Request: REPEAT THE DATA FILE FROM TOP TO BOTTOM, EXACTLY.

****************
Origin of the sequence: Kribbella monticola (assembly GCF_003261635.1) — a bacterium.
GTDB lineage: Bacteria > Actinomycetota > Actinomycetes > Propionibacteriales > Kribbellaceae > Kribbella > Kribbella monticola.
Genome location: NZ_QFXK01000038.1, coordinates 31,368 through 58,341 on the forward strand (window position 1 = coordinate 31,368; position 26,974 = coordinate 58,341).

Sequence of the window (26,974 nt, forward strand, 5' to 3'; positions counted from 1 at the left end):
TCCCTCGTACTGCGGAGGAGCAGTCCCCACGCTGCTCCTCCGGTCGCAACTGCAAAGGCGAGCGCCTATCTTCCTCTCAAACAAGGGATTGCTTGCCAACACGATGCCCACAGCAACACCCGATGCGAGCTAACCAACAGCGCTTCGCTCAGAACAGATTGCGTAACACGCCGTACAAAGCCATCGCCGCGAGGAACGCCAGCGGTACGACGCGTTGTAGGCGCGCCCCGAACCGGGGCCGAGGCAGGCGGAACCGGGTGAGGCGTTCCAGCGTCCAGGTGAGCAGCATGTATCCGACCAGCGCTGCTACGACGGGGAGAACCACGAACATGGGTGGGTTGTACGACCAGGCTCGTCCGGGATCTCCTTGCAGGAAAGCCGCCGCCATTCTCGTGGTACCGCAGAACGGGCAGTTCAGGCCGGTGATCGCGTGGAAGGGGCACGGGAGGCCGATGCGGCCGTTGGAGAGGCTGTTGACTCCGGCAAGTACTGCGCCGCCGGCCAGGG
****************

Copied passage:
Origin of the sequence: Kribbella monticola (assembly GCF_003261635.1) — a bacterium.
GTDB lineage: Bacteria > Actinomycetota > Actinomycetes > Propionibacteriales > Kribbellaceae > Kribbella > Kribbella monticola.
Genome location: NZ_QFXK01000038.1, coordinates 31,368 through 58,341 on the forward strand (window position 1 = coordinate 31,368; position 26,974 = coordinate 58,341).

Sequence of the window (26,974 nt, forward strand, 5' to 3'; positions counted from 1 at the left end):
TCCCTCGTACTGCGGAGGAGCAGTCCCCACGCTGCTCCTCCGGTCGCAACTGCAAAGGCGAGCGCCTATCTTCCTCTCAAACAAGGGATTGCTTGCCAACACGATGCCCACAGCAACACCCGATGCGAGCTAACCAACAGCGCTTCGCTCAGAACAGATTGCGTAACACGCCGTACAAAGCCATCGCCGCGAGGAACGCCAGCGGTACGACGCGTTGTAGGCGCGCCCCGAACCGGGGCCGAGGCAGGCGGAACCGGGTGAGGCGTTCCAGCGTCCAGGTGAGCAGCATGTATCCGACCAGCGCTGCTACGACGGGGAGAACCACGAACATGGGTGGGTTGTACGACCAGGCTCGTCCGGGATCTCCTTGCAGGAAAGCCGCCGCCATTCTCGTGGTACCGCAGAACGGGCAGTTCAGGCCGGTGATCGCGTGGAAGGGGCACGGGAGGCCGATGCGGCCGTTGGAGAGGCTGTTGACTCCGGCAAGTACTGCGCCGCCGGCCAGGG